FIG. 17. Wherever the Indians were living on their native foods, chiefly moose and caribou meat, their physical development including facial and dental arch form was superb with nearlyl complete immunity to dental caries. These two women and two girls are typical.

   FIG. 19. The blight of the white man's commerce is seen everywhere in the distorted countenances of even the first generation after the adpotion by the parents of the foods of modern commerce. These young people with their deformed dental arches are typical. Note the faulty development of the facial bones as evidenced by the narrow nostrils and crowded teeth.


FIJI

  "There has been a very extensive development of sugar plantations on the larger islands of several of the Pacific archipelagos. The working of these plantations has required the importation of large numbers of indentured laborers. These have been brought chiefly from India and China. Since they are nearly all men, those who have married have obtained their wives from among the natives. This, the Chinese have done quite frequently. Since they are excellent workers they provide good homes and are good business men. They are, in many districts, rapidly becoming the landowners and are men of influence. This influx of Asiatics, together with that of Europeans, has had an important influence upon the purity of the native race around the ports and provided an opportunity to study the effect of intermingling of races upon the susceptibility to dental caries. No differences in extent of tooth decay due to ancestry were disclosed. The incidence of dental caries at the points of contact with imported foods was 30.1 per cent of teeth examined as compared with 0.42 for the more isolated groups living on the native foods of land and sea.
   "The physical changes which were found associated with the use of the imported foods included the loss of immunity to dental caries in practically all of the individuals who had displaced their native foods very largely with the modern foods. Dental caries was much worse, however, in the growing children and motherhood group due to the special demands of these individuals. These conditions are illustrated in Figs. 31 and 32. The boy shown in Fig. 32 (upper, left) typifies the suffering brought by modernization. Abscessed teeth often cause suicide.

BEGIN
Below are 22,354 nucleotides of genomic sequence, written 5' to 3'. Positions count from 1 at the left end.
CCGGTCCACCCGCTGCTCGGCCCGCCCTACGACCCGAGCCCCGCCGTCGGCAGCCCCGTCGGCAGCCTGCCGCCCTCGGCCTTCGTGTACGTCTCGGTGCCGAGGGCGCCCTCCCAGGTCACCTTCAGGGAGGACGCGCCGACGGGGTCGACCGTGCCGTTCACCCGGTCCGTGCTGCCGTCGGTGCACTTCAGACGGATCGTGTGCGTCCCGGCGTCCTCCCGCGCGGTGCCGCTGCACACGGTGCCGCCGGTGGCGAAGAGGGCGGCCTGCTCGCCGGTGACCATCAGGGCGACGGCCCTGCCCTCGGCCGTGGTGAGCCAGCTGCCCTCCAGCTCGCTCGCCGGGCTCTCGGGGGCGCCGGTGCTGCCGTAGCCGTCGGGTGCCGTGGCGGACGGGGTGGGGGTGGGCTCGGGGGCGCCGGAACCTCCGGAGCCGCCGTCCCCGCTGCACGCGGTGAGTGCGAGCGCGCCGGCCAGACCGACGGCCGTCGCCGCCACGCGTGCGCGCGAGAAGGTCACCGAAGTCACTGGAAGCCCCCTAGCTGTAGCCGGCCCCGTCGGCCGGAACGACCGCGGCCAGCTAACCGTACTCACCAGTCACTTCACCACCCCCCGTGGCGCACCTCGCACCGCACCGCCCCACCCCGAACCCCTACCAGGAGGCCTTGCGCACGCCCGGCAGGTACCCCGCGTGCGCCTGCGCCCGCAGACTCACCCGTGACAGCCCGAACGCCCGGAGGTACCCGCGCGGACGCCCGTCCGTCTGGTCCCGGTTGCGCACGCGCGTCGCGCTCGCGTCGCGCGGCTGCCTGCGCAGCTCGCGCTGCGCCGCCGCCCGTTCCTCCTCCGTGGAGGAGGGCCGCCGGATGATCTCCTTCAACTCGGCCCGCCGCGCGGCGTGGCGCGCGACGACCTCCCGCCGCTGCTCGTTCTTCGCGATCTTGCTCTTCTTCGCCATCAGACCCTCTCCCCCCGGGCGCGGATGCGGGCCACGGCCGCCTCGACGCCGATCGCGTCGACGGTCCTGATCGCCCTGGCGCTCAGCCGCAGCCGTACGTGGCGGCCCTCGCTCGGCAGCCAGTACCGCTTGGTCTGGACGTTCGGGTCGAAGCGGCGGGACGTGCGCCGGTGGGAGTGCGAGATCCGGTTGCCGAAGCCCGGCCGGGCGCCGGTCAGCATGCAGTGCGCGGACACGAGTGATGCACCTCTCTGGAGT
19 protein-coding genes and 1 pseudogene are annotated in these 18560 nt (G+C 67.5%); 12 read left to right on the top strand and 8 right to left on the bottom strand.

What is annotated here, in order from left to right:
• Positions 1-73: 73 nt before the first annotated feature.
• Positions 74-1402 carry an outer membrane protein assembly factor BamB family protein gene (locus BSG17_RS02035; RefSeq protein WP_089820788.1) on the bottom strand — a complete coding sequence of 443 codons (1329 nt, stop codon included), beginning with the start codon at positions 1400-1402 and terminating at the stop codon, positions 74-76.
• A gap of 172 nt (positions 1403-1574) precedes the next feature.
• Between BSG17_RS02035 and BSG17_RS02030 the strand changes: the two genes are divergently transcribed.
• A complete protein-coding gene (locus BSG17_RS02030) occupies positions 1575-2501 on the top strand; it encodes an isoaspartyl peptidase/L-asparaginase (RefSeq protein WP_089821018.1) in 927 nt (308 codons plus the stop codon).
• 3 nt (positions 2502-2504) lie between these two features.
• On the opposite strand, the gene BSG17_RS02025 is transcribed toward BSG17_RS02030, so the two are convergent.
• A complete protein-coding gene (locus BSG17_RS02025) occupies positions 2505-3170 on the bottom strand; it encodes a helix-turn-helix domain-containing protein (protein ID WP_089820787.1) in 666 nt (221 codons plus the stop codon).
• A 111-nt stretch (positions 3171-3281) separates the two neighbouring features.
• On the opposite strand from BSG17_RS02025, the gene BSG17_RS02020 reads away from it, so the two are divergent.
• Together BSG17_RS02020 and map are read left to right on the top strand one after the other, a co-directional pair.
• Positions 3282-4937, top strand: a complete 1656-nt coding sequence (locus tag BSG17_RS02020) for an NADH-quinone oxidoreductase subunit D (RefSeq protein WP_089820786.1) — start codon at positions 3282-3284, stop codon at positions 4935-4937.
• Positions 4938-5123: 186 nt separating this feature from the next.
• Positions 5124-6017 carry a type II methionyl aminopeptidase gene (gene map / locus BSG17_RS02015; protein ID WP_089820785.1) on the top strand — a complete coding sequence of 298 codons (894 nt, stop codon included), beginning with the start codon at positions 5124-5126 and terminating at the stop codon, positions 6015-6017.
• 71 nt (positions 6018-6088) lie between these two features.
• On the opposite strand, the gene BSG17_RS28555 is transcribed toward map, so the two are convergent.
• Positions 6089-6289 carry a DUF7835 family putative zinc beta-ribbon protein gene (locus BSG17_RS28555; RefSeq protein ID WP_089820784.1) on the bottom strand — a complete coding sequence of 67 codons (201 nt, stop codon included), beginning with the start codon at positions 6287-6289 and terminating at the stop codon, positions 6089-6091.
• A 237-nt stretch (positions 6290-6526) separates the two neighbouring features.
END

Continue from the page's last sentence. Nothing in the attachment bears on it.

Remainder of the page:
"Another important phase of the studies included a critical examination of the facial form and shape of the dental arches which include very definite and typical changes represented by the narrowing of the features and the lengthening of the face with crowding of the teeth in the arch. These are illustrated in the lower half of Fig. 32.
   "The members of the Melanesian race living on the Fiji Islands of the Pacific, whether volcanic or coral in origin, have developed a very high immunity to dental caries and well formed faces and dental arches. Their native foods consisted of animal life from the sea eaten with plants and fruits from the land in accordance with a definite program of food selection. In their primitive state only 0.42 per cent of their teeth were attacked by tooth decay. In the modernized groups this incidence increased to 30.1 per cent. The change in the nutrition included a marked reduction in the native foods and their displacement with white-flour products, sugar and sweetened goods, canned foods and polished rice. In the succeeding generations after the parents had adopted the modern foods, there occurred distinct change in facial form and shape of the dental arches."

   FIG. 29. [Fijians] The development of the facial bones determines the size and shape of the palate and the size of the nasal passages. Note the strength of the neck of the men above and the well-proportioned faces of the girls below. Such faces are usually associated with properly proportioned bodies. Tooth decay is rare in these mouths so long as they use an adequate selection of native foods.

   FIG. 31. These natives of the Fiji Islands illustrate the effect of changing from the native food to the imported foods of commerce. Tooth decay becomes rampant and with it is lost the ability to properly masticate the food. Growing children and child bearing mothers sufer most severely from dental caries.


POLYNESIANS

   FIG. 36. Note the marked difference in facial and dental arch form of the two Samoan primitives above and the two modernized below. The face bones are undeveloped below causing a marked constriction of the arches with crowding of the teeth. This is a typical expression of inadequate nutrition of the parents.




HOME      LONGEVITY LIBRARY CATALOG    PRICE BOOK REVIEW PT. 1    BYRNES' BOOK REVIEW